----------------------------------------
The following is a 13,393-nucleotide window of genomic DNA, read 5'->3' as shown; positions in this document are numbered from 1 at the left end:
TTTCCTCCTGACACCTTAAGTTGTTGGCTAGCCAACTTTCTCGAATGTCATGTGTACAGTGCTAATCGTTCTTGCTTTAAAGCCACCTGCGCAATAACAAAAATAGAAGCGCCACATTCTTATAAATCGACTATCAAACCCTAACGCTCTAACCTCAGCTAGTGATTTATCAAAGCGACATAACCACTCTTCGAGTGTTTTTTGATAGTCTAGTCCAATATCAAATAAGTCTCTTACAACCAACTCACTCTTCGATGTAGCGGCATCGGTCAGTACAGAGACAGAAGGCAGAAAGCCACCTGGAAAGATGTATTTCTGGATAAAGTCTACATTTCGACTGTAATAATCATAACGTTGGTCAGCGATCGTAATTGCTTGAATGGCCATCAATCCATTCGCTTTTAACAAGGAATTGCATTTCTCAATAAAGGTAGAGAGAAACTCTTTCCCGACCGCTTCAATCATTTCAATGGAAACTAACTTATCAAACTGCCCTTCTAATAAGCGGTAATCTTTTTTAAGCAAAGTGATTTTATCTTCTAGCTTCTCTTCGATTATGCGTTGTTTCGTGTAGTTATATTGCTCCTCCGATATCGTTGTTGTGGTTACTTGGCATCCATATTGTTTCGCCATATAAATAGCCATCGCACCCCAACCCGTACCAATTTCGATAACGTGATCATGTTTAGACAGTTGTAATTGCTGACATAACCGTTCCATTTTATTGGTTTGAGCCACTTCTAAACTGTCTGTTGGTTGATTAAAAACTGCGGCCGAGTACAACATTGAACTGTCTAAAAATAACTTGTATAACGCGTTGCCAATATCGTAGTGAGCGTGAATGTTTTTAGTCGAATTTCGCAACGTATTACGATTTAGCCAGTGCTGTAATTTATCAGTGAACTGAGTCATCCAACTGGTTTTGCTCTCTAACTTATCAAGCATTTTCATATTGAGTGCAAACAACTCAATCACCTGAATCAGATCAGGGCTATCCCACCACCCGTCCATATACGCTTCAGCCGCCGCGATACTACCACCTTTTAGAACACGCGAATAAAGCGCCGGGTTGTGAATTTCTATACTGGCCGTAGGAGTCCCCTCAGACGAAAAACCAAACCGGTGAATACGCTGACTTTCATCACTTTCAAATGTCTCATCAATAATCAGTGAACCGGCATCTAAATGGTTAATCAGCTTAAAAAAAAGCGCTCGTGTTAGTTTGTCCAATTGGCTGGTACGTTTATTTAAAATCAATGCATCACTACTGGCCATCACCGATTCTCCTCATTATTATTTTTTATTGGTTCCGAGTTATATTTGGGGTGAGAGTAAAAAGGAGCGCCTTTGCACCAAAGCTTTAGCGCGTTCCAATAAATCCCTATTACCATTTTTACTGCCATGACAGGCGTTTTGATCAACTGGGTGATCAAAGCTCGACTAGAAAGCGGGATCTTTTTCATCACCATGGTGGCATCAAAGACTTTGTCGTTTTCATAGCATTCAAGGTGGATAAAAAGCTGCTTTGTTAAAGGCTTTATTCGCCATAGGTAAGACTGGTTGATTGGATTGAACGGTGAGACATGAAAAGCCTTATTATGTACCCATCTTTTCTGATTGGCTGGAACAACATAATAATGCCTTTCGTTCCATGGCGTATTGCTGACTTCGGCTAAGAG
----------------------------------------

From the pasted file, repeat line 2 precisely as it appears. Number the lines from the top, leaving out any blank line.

TTTCCTCCTGACACCTTAAGTTGTTGGCTAGCCAACTTTCTCGAATGTCATGTGTACAGTGCTAATCGTTCTTGCTTTAAAGCCACCTGCGCAATAACAAAAATAGAAGCGCCACATTCTTATAAATCGACTATCAAACCCTAACGCTCTAACCTCAGCTAGTGATTTATCAAAGCGACATAACCACTCTTCGAGTGTTTTTTGATAGTCTAGTCCAATATCAAATAAGTCTCTTACAACCAACTCACTCTTCGATGTAGCGGCATCGGTCAGTACAGAGACAGAAGGCAGAAAGCCACCTGGAAAGATGTATTTCTGGATAAAGTCTACATTTCGACTGTAATAATCATAACGTTGGTCAGCGATCGTAATTGCTTGAATGGCCATCAATCCATTCGCTTTTAACAAGGAATTGCATTTCTCAATAAAGGTAGAGAGAAACTCTTTCCCGACCGCTTCAATCATTTCAATGGAAACTAACTTATCAAACTGCCCTTCTAATAAGCGGTAATCTTTTTTAAGCAAAGTGATTTTATCTTCTAGCTTCTCTTCGATTATGCGTTGTTTCGTGTAGTTATATTGCTCCTCCGATATCGTTGTTGTGGTTACTTGGCATCCATATTGTTTCGCCATATAAATAGCCATCGCACCCCAACCCGTACCAATTTCGATAACGTGATCATGTTTAGACAGTTGTAATTGCTGACATAACCGTTCCATTTTATTGGTTTGAGCCACTTCTAAACTGTCTGTTGGTTGATTAAAAACTGCGGCCGAGTACAACATTGAACTGTCTAAAAATAACTTGTATAACGCGTTGCCAATATCGTAGTGAGCGTGAATGTTTTTAGTCGAATTTCGCAACGTATTACGATTTAGCCAGTGCTGTAATTTATCAGTGAACTGAGTCATCCAACTGGTTTTGCTCTCTAACTTATCAAGCATTTTCATATTGAGTGCAAACAACTCAATCACCTGAATCAGATCAGGGCTATCCCACCACCCGTCCATATACGCTTCAGCCGCCGCGATACTACCACCTTTTAGAACACGCGAATAAAGCGCCGGGTTGTGAATTTCTATACTGGCCGTAGGAGTCCCCTCAGACGAAAAACCAAACCGGTGAATACGCTGACTTTCATCACTTTCAAATGTCTCATCAATAATCAGTGAACCGGCATCTAAATGGTTAATCAGCTTAAAAAAAAGCGCTCGTGTTAGTTTGTCCAATTGGCTGGTACGTTTATTTAAAATCAATGCATCACTACTGGCCATCACCGATTCTCCTCATTATTATTTTTTATTGGTTCCGAGTTATATTTGGGGTGAGAGTAAAAAGGAGCGCCTTTGCACCAAAGCTTTAGCGCGTTCCAATAAATCCCTATTACCATTTTTACTGCCATGACAGGCGTTTTGATCAACTGGGTGATCAAAGCTCGACTAGAAAGCGGGATCTTTTTCATCACCATGGTGGCATCAAAGACTTTGTCGTTTTCATAGCATTCAAGGTGGATAAAAAGCTGCTTTGTTAAAGGCTTTATTCGCCATAGGTAAGACTGGTTGATTGGATTGAACGGTGAGACATGAAAAGCCTTATTATGTACCCATCTTTTCTGATTGGCTGGAACAACATAATAATGCCTTTCGTTCCATGGCGTATTGCTGACTTCGGCTAAGAG